In the Mouth of Madness Collector's Edition Blu-ray Review
Written by Robert Gold
Blu-ray released by Scream Factory
Directed by John Carpenter
Written by Michael De Luca
1995, 95 minutes, Rated R
Blu-ray released on July 24th, 2018
Sam Neill as John Trent
Julie Carmen as Linda Styles
Jürgen Prochnow as Sutter Cane
David Warner as Dr. Wrenn
John Glover as Saperstein
Bernie Casey as Robinson
Peter Jason as Mr. Paul
Charlton Heston as Jackson Harglow
John Trent is a freelance insurance investigator with a strong record of exposing fraudulent cases. He is hired by a publishing firm to locate their top client, the phenomenally successful author Sutter Cane. The horror writer has disappeared just before his latest book is scheduled to go to the printers and his rabid fan base is growing restless. Trent is unfamiliar with the material, so he takes up reading some of the work at the request of editor Linda Styles. He pieces together a few clues and comes up with an idea of where Cane may be hiding. Styles and Trent journey to the small New England town of Hobb’s End, a place where everything is vaguely familiar but nothing is what it seems. This location appears to be the source of much of Cane’s content, but there is something even darker lurking just around the corner. Fantasy and reality become interchangeable to Trent as his world crumbles into a living nightmare while trying to get to the bottom of the mystery.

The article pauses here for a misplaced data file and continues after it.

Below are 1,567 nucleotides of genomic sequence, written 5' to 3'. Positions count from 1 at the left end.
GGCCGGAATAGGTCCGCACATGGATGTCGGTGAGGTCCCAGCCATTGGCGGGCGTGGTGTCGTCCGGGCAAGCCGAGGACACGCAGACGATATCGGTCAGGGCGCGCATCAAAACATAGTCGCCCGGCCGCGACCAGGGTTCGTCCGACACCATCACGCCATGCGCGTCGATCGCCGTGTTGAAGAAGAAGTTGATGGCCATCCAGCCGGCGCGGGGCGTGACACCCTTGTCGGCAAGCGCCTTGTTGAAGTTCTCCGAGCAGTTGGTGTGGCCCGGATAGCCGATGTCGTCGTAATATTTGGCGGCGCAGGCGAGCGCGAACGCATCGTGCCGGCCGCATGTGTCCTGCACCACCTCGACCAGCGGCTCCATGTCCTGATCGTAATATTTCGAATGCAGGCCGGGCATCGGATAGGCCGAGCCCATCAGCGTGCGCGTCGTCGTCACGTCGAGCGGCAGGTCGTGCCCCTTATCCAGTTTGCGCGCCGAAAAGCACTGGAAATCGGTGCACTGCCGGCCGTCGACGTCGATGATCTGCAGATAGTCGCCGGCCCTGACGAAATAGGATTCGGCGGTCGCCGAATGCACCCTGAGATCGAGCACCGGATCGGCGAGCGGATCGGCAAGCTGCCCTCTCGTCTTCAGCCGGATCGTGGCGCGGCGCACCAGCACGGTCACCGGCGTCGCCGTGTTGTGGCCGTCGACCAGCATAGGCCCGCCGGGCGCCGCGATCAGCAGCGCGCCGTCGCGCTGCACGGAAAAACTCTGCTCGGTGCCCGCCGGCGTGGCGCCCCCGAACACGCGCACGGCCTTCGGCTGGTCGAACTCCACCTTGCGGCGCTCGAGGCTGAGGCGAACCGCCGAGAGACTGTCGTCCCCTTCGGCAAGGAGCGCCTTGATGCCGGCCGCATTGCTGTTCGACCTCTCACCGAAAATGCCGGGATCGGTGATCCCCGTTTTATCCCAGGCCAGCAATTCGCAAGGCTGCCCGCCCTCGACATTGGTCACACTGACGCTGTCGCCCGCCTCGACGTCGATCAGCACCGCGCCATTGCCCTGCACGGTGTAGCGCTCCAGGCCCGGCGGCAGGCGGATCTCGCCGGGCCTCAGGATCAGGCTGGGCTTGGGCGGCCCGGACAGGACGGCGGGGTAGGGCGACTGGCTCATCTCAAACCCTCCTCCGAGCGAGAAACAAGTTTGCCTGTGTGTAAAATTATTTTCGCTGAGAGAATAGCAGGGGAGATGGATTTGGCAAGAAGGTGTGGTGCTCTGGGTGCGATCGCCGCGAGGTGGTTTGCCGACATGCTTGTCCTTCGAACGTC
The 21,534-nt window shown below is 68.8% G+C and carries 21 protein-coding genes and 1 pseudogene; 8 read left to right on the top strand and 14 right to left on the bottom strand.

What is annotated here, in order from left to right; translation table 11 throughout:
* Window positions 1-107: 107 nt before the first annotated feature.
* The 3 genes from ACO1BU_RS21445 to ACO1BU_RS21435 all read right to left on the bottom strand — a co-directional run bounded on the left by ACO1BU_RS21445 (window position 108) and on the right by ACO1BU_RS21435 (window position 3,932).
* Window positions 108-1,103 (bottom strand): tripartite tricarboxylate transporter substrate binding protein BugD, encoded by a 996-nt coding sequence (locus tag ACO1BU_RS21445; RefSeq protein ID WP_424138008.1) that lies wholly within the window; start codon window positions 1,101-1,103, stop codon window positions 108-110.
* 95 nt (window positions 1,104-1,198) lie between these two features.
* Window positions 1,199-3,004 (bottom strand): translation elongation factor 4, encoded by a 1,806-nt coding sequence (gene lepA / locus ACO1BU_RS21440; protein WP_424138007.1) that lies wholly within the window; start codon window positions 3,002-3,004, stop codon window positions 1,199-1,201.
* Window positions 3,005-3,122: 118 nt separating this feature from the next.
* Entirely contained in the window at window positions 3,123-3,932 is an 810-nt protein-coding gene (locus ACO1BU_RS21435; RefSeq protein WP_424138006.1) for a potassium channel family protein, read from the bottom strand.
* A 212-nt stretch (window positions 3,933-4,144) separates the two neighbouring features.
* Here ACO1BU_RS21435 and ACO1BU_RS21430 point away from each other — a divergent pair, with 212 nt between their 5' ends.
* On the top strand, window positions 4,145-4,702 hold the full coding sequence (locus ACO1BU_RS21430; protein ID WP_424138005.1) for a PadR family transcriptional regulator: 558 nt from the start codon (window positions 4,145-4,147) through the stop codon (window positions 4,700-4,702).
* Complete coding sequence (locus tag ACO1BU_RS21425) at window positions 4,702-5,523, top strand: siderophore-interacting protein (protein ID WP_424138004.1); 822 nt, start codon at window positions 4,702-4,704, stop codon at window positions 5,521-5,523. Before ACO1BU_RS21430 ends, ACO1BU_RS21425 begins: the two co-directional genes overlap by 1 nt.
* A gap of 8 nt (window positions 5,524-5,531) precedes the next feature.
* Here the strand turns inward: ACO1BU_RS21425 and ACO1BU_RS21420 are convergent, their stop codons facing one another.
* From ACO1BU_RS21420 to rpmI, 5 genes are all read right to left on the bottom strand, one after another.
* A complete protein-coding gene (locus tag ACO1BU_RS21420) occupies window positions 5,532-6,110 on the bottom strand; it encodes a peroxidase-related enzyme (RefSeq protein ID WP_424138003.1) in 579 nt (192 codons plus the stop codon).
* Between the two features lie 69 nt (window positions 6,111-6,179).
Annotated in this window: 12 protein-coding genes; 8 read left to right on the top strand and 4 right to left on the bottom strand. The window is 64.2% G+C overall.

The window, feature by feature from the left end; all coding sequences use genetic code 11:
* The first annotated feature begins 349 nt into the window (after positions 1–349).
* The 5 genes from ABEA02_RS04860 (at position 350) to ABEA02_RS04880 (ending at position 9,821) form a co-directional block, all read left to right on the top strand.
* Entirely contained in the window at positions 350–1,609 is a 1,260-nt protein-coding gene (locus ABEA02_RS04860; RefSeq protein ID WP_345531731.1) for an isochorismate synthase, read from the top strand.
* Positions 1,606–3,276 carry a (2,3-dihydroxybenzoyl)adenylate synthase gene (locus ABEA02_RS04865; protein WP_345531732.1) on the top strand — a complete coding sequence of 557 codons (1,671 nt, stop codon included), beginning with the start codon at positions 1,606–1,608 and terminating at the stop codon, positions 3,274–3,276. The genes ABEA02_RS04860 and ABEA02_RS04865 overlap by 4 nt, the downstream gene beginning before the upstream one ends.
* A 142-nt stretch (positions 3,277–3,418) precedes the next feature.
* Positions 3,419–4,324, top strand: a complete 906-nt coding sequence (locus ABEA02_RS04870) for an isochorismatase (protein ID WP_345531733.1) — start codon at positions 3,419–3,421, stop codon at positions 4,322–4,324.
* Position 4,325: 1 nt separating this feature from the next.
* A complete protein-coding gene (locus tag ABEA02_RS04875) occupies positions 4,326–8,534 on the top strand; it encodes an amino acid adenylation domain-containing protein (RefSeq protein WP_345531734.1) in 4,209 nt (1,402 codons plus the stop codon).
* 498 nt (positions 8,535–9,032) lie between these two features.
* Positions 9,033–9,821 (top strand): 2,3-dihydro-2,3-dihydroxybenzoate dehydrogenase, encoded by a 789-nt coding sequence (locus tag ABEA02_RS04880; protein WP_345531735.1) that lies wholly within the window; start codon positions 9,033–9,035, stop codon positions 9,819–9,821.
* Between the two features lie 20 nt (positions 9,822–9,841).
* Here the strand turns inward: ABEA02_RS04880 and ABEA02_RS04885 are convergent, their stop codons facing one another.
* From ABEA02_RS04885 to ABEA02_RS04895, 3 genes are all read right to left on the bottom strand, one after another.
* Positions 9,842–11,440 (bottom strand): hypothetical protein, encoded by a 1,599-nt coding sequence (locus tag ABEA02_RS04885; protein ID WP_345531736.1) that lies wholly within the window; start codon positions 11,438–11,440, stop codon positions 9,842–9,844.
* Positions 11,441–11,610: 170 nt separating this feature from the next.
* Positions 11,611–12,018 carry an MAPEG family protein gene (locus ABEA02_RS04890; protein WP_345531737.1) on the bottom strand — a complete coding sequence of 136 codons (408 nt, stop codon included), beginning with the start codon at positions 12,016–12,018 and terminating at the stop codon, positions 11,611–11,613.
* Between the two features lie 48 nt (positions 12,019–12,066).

Director John Carpenter (Village of the Damned) reaches deep into his bag of tricks and comes up aces with his sixteenth feature, In the Mouth of Madness. Written and produced by former New Line Cinema head Michael De Luca (Freddy’s Dead: The Final Nightmare), the story opens in a mental hospital with a suspected paranoid schizophrenic serving as our unreliable narrator sharing his tale of woe. We must accept his point of view no matter how surreal certain elements become if we are to find out what happened to make his world such a crazy place. Inspired by the works of author H.P. Lovecraft, reality is given a disturbing tilt into the bizarre via the horrors that lurk within small-town USA. In this strange riff on the Twilight Zone, monsters are real, insanity is contagious and evil is coming.
Sam Neill (Jurassic Park) stars as the cynical John Trent, and delivers a fantastic performance as the man who keeps both feet firmly grounded in reality, defiant even when given no choice but to accept the alternative. Trent is a reluctant hero pushed into saving the human race when he has no interest in doing so. In a way, he deserves this mission to fix what is wrong in society, since he is part of the problem. Sam Neill shares great onscreen chemistry with Julie Carmen (Fright Night Part II) as Styles, his fellow Hobb’s End explorer. More often than not she is Trent’s voice of reason as things start to turn sideways on him. Carmen has a haunting quality that really lends itself to the role as Styles is overtaken by Cane’s spell. Jürgen Prochnow (The Seventh Sign) is quite creepy as Sutter Cane, and commands every moment of his limited screen time. His intense gaze and striking features are intimidating and strangely charismatic.
Carpenter populates his supporting cast with familiar faces, including small roles for David Warner (The Island) and John Glover (Gremlins 2) as a pair of doctors at the mental hospital. Bernie Casey (Revenge of the Nerds) is Trent’s boss and Peter Jason (They Live) is a con artist looking to game the system. The real coup here is the legendary Charlton Heston (Planet of the Apes), a man who has saved the world on more than one occasion, appearing here as Jackson Harglow, head of the publishing company that sends Trent on his quest. Heston fills the role with an immediate gravitas that commands authority. Each of these actors is given at least one fine moment to shine and all are up to the challenge.